· Does he take inspiration from the church,
X, 1911-28. • See x, 1367-68.
to an extreme, regardless of decorum, is not much affected by what the romanticist preaches or by the problems he agitates. Doudan remarks of a mother who loses her child
a in Hugo's “Notre Dame de Paris,” that “her rage after this loss has nothing to equal it in the roarings of a lioness
a or tigress who has been robbed of her young. She be comes vulgar by excess of despair. It is the saturnalia of maternal grief. You see that this woman belongs to a world in which neither the instincts nor the passions have that divine aroma which imposes on them some kind of measure -- the dignity or decorum that contains a moral principle; . . . When the passions no longer have this check, they should be relegated to the menagerie along with leopards and rhinoceroses, and, strange circumstance, when the passions do recognize this check they produce more effect on the spectators than unregulated outbursts; they give evidence of more depth.” This superlativeness, as one may say, that Hugo displays in his picture of maternal grief is not confined to the emotional romanticist. It appears, for example, among the intellectual romanticists of the seventeenth century and affected the very forms of language. Molière and others ridiculed the adjectives and adverbs with which the précieuses sought to express their special type of superlativeness and intensity (extrêmement, furieusement, terriblement, etc.). Alfred de Musset's assertion that the chief difference between classicist and romanticist is found in the latter's greater proneness to adjectives is not altogether a jest. It has been said that the pessimist uses few, the optimist many adjectives; but the use of adjectives and above all of superlatives would rather seem to grow with one's expansiveness, and no movement was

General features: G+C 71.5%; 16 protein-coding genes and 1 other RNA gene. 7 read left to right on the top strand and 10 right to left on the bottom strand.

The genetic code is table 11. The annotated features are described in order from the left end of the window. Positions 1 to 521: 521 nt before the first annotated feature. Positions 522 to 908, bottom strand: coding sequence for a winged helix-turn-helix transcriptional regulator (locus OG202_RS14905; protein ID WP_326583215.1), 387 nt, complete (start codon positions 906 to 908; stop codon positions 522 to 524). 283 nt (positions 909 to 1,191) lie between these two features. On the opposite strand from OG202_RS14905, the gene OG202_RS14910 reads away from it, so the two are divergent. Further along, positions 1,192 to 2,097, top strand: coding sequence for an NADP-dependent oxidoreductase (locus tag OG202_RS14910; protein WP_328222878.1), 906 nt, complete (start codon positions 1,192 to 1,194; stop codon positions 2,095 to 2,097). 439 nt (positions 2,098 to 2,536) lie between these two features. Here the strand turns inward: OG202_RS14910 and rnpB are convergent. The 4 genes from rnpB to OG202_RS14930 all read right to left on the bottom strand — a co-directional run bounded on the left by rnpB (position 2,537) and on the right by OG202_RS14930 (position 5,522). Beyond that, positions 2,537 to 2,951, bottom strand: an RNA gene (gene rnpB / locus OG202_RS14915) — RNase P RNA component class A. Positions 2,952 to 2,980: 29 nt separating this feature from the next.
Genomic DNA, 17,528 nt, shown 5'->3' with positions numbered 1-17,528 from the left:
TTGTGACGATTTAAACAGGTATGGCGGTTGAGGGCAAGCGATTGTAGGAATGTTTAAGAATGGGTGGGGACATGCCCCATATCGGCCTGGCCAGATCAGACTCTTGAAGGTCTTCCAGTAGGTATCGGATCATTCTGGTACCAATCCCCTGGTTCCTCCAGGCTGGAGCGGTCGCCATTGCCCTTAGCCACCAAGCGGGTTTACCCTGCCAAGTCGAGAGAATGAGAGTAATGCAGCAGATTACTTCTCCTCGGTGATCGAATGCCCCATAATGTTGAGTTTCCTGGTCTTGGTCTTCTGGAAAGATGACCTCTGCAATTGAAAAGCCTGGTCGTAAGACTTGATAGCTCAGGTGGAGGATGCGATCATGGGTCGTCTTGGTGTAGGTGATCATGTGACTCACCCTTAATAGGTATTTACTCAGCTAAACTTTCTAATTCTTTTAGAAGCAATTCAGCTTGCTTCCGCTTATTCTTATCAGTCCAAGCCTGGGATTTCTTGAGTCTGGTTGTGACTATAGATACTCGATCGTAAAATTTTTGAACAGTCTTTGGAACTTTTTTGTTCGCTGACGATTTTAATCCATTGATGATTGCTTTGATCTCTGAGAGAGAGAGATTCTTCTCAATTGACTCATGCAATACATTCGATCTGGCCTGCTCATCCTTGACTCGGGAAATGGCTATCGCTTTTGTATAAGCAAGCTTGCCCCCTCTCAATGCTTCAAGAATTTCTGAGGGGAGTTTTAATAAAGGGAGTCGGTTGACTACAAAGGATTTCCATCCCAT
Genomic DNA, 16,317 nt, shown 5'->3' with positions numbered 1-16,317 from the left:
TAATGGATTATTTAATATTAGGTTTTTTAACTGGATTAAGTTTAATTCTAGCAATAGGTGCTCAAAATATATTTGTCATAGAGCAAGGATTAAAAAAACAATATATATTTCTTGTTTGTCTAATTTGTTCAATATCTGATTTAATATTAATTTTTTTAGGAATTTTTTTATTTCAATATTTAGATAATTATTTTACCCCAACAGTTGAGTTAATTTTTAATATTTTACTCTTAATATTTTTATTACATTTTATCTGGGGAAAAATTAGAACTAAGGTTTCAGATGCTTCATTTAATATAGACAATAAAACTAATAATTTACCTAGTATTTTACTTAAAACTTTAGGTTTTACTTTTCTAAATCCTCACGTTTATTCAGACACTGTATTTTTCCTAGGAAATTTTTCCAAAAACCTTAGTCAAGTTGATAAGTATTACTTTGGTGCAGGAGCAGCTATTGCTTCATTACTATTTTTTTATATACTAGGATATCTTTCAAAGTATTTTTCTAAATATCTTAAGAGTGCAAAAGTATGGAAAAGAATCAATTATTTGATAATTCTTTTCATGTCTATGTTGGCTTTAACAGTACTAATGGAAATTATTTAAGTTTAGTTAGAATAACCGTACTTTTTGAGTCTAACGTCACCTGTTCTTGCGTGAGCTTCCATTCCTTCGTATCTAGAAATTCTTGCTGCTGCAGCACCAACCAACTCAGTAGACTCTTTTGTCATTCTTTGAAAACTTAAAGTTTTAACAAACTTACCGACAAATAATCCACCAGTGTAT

ever more expansive than that we are studying. Dante, according to Rivarol, is very sparing of adjectives. His sentence tends to maintain itself by the verb and substantive alone. In this as in other respects Dante is at the opposite pole from the expansionist.
The romantic violence of expression is at once a proof of "soul” and a protest against the tameness and smugness of the pseudo-classicist. The human volcano must overflow at times in a lava of molten words. “Damnation!” cries Berlioz, “I could crush a red-hot iron be tween my teeth.”i The disproportion between the outer incident and the emotion that the Rousseauist expends on it is often ludicrous. The kind of force that the man attains who sees in emotional intensity a mark of spiritual distinction, and deems moderation identical with mediocrity, is likely to be the force of delirium or fever. What one sees in “Werther,” says Goethe himself, is weakness seeking to give itself the prestige of strength; and this remark goes far. There is in some of the romanticists a suggestion not merely of spiritual but of physical anæmia.: Still the intensity is often that of a strong but unbridled spirit. Pleasure is pushed to the point where it